SLO residents rally to have their voices heard
July 3, 2016
OPINION by ALLAN COOPER
On Tuesday, July 5, at 5 p.m., a group of residents will be standing on the San Luis Obispo City Hall steps with signs reading “Resident Voices Matter.” Why? Because over the past two years our collective voices, particularly within the context of SLO City Council appeals, are not being heard.
What is an appeal? San Luis Obispo residents can pay the city up to $273 to appeal any decision made by an advisory body providing it’s done within 10 days of that decision. The appeal is a reconsideration of the specific facts and circumstances of any final decision made by that advisory body. If the appellants make a convincing argument, the City Council may over-rule these final decisions.
However, the appeal process should be a last resort. Yet it’s being used more and more by residents because of systemic problems which remain unaddressed within our city government.
Six times over the past two years the council has been presented with neighborhood-backed appeals. Six times the council failed to be swayed by the overwhelming public testimony presented to them. This pattern is giving the residents of SLO the impression that these council members have had their minds made up long before hearing from the public.
Our council members appear to be in denial with regards to the serious problems plaguing our community. What are these problems?
1. The city contributes to the deterioration of single family-neighborhoods by repeatedly approving incompatible, high-density infill projects, particularly high-density de facto student housing projects. This leads to a corresponding decline in our quality of life and to owner-occupant flight. Residents are fleeing San Luis Obispo.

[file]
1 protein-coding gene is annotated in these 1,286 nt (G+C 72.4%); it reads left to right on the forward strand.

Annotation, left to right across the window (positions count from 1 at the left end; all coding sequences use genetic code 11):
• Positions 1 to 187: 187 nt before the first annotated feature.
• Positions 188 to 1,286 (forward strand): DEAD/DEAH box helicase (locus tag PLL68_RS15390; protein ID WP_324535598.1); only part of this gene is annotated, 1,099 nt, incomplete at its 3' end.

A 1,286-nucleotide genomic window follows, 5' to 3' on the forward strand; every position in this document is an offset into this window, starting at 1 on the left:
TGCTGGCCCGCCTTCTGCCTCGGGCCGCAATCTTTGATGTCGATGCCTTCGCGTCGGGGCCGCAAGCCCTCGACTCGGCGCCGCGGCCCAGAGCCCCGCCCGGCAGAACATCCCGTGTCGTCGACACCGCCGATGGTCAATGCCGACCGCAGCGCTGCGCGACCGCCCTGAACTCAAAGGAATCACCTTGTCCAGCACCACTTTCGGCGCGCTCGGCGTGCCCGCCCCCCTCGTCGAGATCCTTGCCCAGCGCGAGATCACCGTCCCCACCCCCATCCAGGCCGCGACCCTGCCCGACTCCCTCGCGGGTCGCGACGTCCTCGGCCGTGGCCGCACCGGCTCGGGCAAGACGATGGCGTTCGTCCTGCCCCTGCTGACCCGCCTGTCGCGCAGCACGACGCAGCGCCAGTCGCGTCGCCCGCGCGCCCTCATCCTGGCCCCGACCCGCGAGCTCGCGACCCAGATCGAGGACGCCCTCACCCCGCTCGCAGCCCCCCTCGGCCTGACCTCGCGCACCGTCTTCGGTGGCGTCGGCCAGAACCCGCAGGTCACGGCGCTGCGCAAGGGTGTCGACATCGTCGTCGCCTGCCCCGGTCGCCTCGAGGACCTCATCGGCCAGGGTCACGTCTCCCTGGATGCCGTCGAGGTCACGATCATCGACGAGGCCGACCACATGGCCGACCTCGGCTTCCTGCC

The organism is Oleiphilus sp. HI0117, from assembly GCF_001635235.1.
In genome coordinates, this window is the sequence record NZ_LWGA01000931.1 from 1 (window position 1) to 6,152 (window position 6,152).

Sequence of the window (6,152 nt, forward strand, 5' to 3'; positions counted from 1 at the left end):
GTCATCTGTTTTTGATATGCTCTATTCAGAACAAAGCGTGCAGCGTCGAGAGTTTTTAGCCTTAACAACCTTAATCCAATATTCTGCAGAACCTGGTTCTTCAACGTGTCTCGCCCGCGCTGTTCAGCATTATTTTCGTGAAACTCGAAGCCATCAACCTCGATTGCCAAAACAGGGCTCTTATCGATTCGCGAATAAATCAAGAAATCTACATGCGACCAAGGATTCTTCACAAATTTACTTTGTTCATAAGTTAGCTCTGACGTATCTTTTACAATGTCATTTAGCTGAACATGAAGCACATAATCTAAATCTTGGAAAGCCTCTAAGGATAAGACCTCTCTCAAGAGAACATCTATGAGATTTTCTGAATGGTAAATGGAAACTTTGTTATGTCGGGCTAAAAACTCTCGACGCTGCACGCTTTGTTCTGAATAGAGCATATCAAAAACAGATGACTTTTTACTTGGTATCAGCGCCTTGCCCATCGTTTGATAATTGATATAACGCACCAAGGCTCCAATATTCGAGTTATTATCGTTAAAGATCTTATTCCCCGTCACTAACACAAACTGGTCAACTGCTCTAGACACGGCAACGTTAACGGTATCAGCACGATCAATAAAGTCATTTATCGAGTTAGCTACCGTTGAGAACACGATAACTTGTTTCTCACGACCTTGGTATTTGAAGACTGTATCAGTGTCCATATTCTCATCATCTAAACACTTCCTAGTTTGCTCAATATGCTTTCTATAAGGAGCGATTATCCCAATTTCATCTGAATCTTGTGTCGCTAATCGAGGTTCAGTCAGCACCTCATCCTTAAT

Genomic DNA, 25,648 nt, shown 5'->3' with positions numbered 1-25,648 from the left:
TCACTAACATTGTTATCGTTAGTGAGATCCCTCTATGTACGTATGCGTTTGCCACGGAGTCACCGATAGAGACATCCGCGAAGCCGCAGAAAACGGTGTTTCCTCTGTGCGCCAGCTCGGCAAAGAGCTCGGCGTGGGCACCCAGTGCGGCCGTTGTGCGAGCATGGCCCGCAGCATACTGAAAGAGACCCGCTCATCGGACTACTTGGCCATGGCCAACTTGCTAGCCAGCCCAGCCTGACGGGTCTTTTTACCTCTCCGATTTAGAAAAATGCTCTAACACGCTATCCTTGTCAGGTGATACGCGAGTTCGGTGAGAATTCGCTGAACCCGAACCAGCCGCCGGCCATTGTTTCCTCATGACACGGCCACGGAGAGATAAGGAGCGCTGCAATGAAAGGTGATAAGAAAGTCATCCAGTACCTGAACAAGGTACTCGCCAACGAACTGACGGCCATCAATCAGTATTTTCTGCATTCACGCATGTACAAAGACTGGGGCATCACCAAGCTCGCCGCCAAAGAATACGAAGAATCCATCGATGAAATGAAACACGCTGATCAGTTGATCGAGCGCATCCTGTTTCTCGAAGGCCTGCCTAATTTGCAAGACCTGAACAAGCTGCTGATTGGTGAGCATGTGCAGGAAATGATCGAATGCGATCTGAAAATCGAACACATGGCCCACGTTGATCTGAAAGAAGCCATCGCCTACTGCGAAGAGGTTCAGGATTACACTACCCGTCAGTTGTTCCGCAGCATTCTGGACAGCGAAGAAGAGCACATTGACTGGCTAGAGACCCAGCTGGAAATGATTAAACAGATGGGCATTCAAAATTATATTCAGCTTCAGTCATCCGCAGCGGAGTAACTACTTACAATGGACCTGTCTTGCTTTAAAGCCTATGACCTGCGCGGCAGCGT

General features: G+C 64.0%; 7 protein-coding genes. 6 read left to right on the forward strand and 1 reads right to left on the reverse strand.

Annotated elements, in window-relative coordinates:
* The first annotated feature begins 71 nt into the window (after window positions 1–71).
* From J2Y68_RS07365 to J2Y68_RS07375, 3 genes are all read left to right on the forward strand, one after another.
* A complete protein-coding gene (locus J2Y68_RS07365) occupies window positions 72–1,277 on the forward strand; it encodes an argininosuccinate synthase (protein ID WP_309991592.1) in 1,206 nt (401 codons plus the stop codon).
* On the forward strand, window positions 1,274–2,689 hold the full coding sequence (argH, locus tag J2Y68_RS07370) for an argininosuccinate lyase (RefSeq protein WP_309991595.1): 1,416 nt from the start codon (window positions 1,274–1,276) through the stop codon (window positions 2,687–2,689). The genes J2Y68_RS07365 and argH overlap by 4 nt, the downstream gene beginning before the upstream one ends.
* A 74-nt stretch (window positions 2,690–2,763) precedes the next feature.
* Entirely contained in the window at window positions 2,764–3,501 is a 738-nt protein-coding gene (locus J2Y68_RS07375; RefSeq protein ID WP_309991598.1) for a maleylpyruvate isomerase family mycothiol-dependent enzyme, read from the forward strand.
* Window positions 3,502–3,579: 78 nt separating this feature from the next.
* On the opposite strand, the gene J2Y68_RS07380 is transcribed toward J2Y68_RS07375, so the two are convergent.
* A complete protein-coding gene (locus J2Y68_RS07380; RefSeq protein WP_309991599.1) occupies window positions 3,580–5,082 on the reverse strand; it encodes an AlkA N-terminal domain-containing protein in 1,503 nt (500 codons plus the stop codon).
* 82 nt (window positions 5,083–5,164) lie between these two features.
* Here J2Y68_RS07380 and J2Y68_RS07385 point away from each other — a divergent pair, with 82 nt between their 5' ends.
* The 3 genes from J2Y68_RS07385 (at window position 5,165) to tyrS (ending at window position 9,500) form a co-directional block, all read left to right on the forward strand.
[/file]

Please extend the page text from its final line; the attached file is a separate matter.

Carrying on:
2. The city refuses to stand up to Cal Poly and protest its rapidly expanding student enrollments. Increasing student enrollments result in the deterioration of our neighborhoods and increasing crime, particularly alcohol-related crime both downtown and in the areas surrounding campus.
3. The city is promoting growth that outstrips our infrastructure, particularly our roads. Moreover, population growth should be curbed, not encouraged, in light of imminent climate change and increasing water shortages.
4. The city is outstripping its financial resources by growing its staff and increasing its debt due to unfunded pension liabilities.
In the rush to grow our population and housing stock, city staff appear unconstrained by existing restrictions that are in place to insure quality development. They routinely ignore restrictions that are memorialized in our general plan, our zoning regulations, our historic ordinance, our Hillside Ordinance and our Community Design Guidelines.
City staff are now falling into the role of the developer’s representative. They place pressure on advisory bodies to approve every project that “comes down the pike.” And as with last Monday’s disappointing Cultural Heritage Committee review of 71 Palomar, our advisory body members eventually acquiesce to these pressures.
Neighborhood wellness advocates in SLO are presently being confronted with the following challenges:
1) University expansion negatively impacting residential parking and neighborhood cohesion
2) Proliferation of bars downtown and related anti-social behavior within the surrounding neighborhoods
3) Decline in resident owner-occupied housing
4) Expedited environmental impact assessment for urban infill projects within existing neighborhoods (Senate Bill 226 supporting “categorical infill development exceptions”)
Approximate dates of SLO City Council ruling neighborhood:
Feb. 4, 2014 City Council appeal lost: Monterey Place Dana/Monterey Street neighborhood
Feb. 17, 2014 City Council appeal lost: Monterey Hotel San Luis Drive neighborhood
Oct. 18, 2014 City Council appeal lost: Mission School Mission Orchard neighborhood
Nov. 17, 2014 City Council appeal upheld: 1327 Osos Street Old Town neighborhood
March 6, 2015 St. Fraty’s Party Roof Cave-In Hathway neighborhood
May 15, 2015 Court case lost: Cal Poly Master Plan update EIR Alta Vista neighborhood
June 2, 2015 Architectural Review Committee and the City Council appeal upheld: Mini-dorms Grand Avenue 323-353 Alta Vista neighborhood
September 17, 2015 City Council appeal lost: 1144 Chorro Street Discovery SLO Downtown neighborhood
May 3, 2016 City Council appeal lost: 85 Buena Vista Monterey Heights neighborhood
July 27, 2016 Cultural Heritage Committee lost: 71 Palomar N. Broad Street neighborhood
Allan Cooper is the secretary for Save Our Downtown.